When her life was turned upside down, the author learns to rebuild her life and sense of self by channeling her story into a book
I embarked on my writing journey quite by accident. Since then, it has been a long and arduous adventure. Indeed, it is the most difficult undertaking I have experienced since childbirth. And while I had always dreamed of writing, and regularly journaled, I would have readily avoided the circumstances which led me down this path.
I had been divorced from my first husband for thirteen years. I had successfully raised two beautiful and talented daughters and had reached the pinnacle of my professional career. I was confident, independent, and enjoying my life as a single, working woman.
Yet, I decided to take a chance that there might be more.
I decided to believe the man who had been in my life for several years when feelings turned from friendship to romance. I decided to trust that second chances really do occur. I decided to accept his recurrent words at face value. I decided to have faith that when he repeatedly assured me that I could “quit waiting for the other shoe to drop because (he was) in it for life,” that he indeed meant it. I became confident that we could blend our families and our lives together to form an enhanced and enriched version of our individual existences. I decided to accept his proposal of marriage, to retire from my profession, to sell my home, and to relocate with him to another state in support of his career.
Five years later, he abruptly announced at the start of a road trip: “I’m done. You are mean. I don’t want to talk about it.”
Our life had been a fairy tale until that moment. All who knew us – including me – saw a couple that thrived. I believed myself to be a better person because of the influence of my kind and loving husband. I believed I knew this man. Our love felt invincible. It seemed to be growing and increasing exponentially as our children married and had children of their own. I was astounded each day that I had been given a second chance at such a complete and wonderful life. If he told me that I was mean, and he wanted out, it must be true. I must be despicable and unworthy not only of his love, but of any human interaction whatsoever.
Shame is a powerful emotion. In all my life, I had rarely felt its sting. I had, however, been embarrassed on many occasions. I had embarrassed myself by my own poor choices and behavior. I had been embarrassed by others who shared intimate details about me they had promised to hold in confidence. I had been embarrassed by mistakes I had made when dealing with parents and students. But I had only felt shame on the occasions when I felt lacking in strength and fortitude when providing for the needs of my two daughters. Yet, suddenly, I was engulfed in shame.
He refused to communicate, so I had no understanding as to how or why this change had taken place. I had no idea what I had been doing wrong or when I had been doing it at all. I had nothing but guilt, humiliation and shame. As a result, I remained immobilized by grief. I had believed in him and I internalized the blame he was placing upon me. I absorbed the full responsibility for the failure of our marriage – and the loss of his love.
It’s hard to start again, broken and shattered, yet that is what life is about.
Lost love, lost health, lost security – it happens to us all. We cling, we fight, we struggle, we fall. Yet, we pick ourselves up and continue the journey; our only other choice is to succumb to despair.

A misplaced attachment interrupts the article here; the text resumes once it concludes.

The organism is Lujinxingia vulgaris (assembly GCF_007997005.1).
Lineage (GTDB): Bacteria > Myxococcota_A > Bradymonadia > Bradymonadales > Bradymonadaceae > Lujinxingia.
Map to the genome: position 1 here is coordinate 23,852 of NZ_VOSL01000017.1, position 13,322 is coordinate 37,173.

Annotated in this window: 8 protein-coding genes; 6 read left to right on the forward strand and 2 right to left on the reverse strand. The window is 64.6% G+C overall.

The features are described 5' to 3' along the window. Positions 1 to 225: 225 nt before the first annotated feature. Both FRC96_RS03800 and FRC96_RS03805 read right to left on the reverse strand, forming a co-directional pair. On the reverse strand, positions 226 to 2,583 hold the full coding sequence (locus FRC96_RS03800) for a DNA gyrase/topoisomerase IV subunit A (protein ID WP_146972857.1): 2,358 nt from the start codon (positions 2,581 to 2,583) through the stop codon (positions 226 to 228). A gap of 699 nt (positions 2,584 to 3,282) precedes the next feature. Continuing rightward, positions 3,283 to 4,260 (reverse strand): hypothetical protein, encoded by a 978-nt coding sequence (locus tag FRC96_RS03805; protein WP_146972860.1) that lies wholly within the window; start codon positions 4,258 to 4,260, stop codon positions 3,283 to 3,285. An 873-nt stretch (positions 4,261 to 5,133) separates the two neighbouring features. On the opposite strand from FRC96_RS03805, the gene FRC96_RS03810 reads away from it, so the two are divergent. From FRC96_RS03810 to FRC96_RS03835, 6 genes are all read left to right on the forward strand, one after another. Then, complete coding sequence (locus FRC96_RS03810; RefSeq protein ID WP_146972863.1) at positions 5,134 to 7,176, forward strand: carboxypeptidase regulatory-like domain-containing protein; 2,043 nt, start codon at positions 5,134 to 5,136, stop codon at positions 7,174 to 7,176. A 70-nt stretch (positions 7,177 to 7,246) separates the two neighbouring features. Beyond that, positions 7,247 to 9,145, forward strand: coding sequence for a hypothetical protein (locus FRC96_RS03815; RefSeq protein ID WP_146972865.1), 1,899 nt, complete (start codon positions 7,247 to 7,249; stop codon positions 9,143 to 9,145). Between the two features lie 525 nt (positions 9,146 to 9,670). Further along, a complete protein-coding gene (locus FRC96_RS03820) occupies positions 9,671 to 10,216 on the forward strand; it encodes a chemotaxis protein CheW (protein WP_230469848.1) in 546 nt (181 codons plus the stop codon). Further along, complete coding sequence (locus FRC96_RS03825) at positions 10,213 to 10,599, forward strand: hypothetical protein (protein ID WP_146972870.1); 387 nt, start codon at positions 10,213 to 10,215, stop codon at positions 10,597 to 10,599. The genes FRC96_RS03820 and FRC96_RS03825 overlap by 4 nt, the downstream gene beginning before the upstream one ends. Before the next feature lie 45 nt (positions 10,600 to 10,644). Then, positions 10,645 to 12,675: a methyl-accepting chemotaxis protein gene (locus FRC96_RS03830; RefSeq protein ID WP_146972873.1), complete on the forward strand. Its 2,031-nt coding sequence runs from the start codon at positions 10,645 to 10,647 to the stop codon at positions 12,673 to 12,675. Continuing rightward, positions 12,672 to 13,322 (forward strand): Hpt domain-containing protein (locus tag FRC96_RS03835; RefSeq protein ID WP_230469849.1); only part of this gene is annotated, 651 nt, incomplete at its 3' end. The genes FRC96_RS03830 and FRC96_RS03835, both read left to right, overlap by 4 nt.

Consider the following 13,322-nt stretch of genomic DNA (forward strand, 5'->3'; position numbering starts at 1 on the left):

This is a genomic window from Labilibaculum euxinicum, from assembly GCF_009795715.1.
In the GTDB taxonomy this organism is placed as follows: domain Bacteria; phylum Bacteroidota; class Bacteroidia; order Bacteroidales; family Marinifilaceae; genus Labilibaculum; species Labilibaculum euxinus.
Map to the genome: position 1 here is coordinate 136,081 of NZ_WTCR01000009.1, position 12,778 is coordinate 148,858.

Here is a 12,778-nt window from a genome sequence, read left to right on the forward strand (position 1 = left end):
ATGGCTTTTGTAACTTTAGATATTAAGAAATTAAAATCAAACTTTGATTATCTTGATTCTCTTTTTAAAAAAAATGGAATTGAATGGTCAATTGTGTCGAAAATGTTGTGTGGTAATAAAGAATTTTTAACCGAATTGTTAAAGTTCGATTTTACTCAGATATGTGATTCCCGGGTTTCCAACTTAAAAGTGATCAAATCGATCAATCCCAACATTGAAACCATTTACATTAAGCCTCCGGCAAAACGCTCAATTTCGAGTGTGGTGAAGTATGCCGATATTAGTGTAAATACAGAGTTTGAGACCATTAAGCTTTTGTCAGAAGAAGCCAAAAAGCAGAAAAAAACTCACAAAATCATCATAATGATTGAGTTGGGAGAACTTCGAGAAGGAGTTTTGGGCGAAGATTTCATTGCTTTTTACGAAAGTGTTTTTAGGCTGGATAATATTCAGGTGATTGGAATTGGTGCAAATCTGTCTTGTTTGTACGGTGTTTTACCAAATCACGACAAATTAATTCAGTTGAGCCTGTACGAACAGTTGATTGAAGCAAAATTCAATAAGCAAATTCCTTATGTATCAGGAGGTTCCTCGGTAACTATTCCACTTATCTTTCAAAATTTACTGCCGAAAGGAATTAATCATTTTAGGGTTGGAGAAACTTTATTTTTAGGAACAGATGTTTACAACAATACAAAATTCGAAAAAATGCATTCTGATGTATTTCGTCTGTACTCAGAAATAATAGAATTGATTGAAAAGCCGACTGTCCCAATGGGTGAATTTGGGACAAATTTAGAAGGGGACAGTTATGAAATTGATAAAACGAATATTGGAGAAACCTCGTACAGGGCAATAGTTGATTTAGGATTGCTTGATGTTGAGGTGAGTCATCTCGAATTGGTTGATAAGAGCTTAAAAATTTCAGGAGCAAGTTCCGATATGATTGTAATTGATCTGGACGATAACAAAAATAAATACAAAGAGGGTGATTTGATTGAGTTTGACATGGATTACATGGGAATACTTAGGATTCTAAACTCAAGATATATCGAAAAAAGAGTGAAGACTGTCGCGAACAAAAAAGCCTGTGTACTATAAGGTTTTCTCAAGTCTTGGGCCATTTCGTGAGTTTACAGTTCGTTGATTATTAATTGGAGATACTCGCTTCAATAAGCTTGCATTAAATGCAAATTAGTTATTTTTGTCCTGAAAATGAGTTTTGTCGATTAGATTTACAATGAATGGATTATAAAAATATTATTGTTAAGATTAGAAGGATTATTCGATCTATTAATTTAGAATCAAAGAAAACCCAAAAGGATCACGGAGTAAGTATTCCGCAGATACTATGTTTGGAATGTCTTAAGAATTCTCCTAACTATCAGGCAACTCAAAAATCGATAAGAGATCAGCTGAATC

In my case, I had my journal, I had my pen, I had my pain, and I began to write my story.
The words flowed freely, the pain fresh, the wounds still unscabbed. My story unfolded, and I was encouraged by those with whom I shared it to have it published. Yet, I still did not perceive myself as an author. I had lost confidence and become timid. I felt like a fraud even considering that I had something worth publishing.
My story was accepted for publication, and it has been a life-changing experience. I quickly realized there was even more to learn than I imagined. I was immediately immersed in a world that was completely foreign to me. I had a supportive publisher and a gifted team of experts ready to assist me with the process, but I was still fragile. I felt completely out of my league, convinced that I could not accomplish the myriad tasks that were asked of me. Yet, little by little, with guidance, patience, and support, I began to explore new options and opportunities. I began to enjoy my ability to discover and experience new things.
It was difficult at first to take things one step at a time. I was overwhelmed with the big picture as I struggled with the demands that were placed on me and the skills that I lacked. Yet, I began to savor my wins, to believe in myself, and to keep moving forward. I began to stop and relish my accomplishments. I began to regain my confidence. I began to embrace the realization of a lifelong dream and to perceive myself as an author. I developed an increased awareness of self. As I gained a greater understanding of the publication and marketing of my story, I gained an increased confidence about talking about my book – and myself as an author.
Of course, I am still learning.
Each day seems to offer new and unforeseen challenges. But there are also victories. I believe in myself. I keep moving forward, and I stop and enjoy my accomplishments. I will continue to learn and grow. I am invigorated by that process. I have realized that by losing everything, I have once again found myself – and I am thrilled with that self!
You may also enjoy reading The Art of Letter Writing: 5 Tips for Crafting Engaging Letters, by Julie Peterson